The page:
If you know you ought to be saving money, but it tends to “disappear” if you have your hands on it, make it harder to access.

âÂ?¢ Open up a “Christmas” or end-of-year account with your bank. These accounts will usually deduct a set amount (some as little as $10.00) from your checking account each month and put it in a special savings account. The money is returned to you, with interest, at the end of the year. You can also usually decide what day of the month money is deducted, so you can make the deduction before you’re tempted to spend it.

� If you are employed, take advantage of any matching contributions your employer will make to your 401(k). Contribute as much as you can up to the maximum.

âÂ?¢ If you don’t have a savings account, open one, but open it at a different bank from where you have a checking account. Don’t get an ATM card for the savings account, but do ask for envelopes with the bank’s address and deposit slips. Make it easy to deposit money, but hard to get it out. See if the bank will make automatic deductions from your paycheck to deposit into your savings account.

Be careful about offers which claim to save you money. Do the math and be sure they actually do.

âÂ?¢ Most manufacturers’ coupons (like the kind in the Sunday paper) are name brands that are usually more expensive to begin with, so they aren’t likely to save you much money if you already use a store brand.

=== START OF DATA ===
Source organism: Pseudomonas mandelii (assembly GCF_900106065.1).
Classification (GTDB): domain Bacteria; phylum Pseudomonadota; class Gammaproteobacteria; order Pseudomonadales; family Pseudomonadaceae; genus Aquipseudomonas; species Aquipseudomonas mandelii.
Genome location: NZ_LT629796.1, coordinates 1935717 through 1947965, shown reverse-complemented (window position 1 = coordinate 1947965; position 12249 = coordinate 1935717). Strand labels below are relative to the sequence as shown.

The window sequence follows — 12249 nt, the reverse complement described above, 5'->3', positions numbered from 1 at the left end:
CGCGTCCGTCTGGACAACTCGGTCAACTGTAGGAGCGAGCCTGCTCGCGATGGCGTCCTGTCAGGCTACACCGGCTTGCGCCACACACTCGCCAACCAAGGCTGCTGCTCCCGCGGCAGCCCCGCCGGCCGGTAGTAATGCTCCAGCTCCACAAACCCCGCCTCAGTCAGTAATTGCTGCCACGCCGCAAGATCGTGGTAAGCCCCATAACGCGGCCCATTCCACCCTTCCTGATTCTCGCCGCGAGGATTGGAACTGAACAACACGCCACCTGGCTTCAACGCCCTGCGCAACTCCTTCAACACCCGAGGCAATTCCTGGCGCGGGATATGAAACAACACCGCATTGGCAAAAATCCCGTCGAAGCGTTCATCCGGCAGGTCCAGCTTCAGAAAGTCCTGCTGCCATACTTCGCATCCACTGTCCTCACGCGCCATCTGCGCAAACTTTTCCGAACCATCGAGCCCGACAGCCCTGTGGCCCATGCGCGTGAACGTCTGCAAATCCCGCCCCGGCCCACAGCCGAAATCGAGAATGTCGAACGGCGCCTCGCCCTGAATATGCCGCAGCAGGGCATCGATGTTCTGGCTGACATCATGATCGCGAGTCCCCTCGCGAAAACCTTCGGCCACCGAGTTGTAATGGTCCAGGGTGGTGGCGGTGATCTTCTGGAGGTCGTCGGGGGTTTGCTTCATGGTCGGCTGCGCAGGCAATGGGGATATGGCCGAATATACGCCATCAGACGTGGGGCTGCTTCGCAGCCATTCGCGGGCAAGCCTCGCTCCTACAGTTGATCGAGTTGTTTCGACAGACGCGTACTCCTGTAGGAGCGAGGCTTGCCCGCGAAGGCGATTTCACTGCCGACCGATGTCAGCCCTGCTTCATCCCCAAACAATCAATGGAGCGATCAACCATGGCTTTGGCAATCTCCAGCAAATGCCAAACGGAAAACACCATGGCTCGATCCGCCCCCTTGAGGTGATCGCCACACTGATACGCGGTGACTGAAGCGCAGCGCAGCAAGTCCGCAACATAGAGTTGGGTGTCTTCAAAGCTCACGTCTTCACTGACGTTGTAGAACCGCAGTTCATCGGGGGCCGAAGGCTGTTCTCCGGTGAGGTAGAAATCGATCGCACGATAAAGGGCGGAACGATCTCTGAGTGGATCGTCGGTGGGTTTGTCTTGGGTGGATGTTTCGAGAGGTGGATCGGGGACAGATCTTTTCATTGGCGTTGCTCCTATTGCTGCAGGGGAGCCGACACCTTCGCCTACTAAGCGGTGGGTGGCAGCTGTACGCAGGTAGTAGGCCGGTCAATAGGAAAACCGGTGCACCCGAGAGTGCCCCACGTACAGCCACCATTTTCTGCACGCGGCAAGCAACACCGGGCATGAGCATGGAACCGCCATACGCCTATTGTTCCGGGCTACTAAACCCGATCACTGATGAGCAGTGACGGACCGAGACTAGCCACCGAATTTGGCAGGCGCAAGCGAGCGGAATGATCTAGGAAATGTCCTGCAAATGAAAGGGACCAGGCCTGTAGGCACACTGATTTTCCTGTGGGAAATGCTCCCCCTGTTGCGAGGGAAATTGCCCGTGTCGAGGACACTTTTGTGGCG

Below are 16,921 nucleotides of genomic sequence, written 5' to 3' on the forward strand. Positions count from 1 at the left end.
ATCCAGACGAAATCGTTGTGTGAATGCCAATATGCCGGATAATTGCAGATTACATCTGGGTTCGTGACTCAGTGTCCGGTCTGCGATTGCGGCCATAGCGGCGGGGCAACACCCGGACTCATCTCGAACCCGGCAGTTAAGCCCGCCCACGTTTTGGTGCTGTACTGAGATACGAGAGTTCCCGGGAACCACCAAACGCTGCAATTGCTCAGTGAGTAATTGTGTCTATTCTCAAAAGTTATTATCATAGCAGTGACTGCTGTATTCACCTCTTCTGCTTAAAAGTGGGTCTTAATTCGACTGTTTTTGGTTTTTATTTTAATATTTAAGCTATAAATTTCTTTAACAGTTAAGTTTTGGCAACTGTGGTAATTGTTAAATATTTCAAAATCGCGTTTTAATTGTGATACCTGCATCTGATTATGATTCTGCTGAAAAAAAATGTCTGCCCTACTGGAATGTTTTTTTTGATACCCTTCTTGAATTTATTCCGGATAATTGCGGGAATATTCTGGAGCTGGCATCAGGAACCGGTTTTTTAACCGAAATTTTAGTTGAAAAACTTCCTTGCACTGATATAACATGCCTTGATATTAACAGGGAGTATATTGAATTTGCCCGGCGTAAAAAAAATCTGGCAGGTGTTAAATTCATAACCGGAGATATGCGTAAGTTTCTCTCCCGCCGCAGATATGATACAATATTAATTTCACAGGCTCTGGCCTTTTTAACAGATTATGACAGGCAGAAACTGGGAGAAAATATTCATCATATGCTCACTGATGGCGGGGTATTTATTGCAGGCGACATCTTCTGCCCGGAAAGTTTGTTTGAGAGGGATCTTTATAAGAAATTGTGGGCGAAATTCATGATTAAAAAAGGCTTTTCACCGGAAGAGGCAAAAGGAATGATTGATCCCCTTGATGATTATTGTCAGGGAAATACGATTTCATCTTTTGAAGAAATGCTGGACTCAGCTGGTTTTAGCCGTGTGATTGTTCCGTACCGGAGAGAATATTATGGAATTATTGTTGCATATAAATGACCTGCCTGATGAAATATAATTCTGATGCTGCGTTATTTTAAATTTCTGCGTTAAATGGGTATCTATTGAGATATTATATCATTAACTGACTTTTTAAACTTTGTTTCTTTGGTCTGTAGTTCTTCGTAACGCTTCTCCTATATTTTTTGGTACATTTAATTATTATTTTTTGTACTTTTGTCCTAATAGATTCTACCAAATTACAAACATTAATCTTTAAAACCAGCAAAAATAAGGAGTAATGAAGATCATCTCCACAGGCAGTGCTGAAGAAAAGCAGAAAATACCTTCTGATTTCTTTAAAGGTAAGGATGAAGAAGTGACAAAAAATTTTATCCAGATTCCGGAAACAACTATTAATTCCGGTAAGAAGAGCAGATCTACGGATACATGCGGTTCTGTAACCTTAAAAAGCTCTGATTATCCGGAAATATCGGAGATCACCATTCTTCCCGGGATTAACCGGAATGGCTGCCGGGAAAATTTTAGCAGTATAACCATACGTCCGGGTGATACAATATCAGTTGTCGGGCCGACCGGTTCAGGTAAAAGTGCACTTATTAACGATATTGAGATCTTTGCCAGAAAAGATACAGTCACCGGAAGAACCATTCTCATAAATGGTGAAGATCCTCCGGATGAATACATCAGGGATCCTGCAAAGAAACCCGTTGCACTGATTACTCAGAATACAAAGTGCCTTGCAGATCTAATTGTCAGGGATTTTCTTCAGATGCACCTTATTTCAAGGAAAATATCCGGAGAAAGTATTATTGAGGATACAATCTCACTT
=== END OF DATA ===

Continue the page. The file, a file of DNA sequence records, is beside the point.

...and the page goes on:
âÂ?¢ Many retailers advertise “sales”, but compare the prices of traditional in-store retailers, online retailers, and “discount” or “warehouse” retailers. Some items in “warehouse” or “discount” stores may not necessarily be inexpensive. Look for online venues that offer a dollar or percentage off your first purchase and see whether your actual price is more or less than buying the same item in your local department store. (Don’t forget to include shipping and handling charges, unless the online retailer specifies there is no shipping and handling fee.)

Consider doing some moonlighting for extra cash, and put any earnings directly into your savings account.

âÂ?¢ Look at your belongings. Go on a cleaning spree and clean out every closet, shelf, hutch and storage space you have. Still have those goofy collectibles from McDonald’s that you pestered your parents for twenty years ago? Check out auction sites, such as eBay ( and see if you can generate extra cash.

âÂ?¢ Pick up newspapers (free if you can get them – you’re saving money, of course) and look through your local Yellow Pages. Does your area have market research firms? They frequently will pay you (and even feed you a light meal) to hear you spout off about your favorite color of wrapping paper, which cheese is best and other esoteric topics. It probably won’t solve your financial problems overnight, but the fees they pay for your opinions ($25-$100 per session) will certainly help.

Don’t be afraid to seek out help with managing your money, especially if you have problems paying your bills or have run into credit-related problems. There are many good, non-profit agencies which specialize in helping people with money problems. Two of the best that I found online are:

National Foundation for Consumer Credit ( This is actually a clearinghouse of over 1,400 local agencies.

American Consumer Credit Counseling, Inc. ( Don’t let the “Inc.” mislead you – it is a 501c(3) organization dedicated to helping consumers with credit and related problems. Their list of “Danger Signs” gives you a good indication whether you need their help.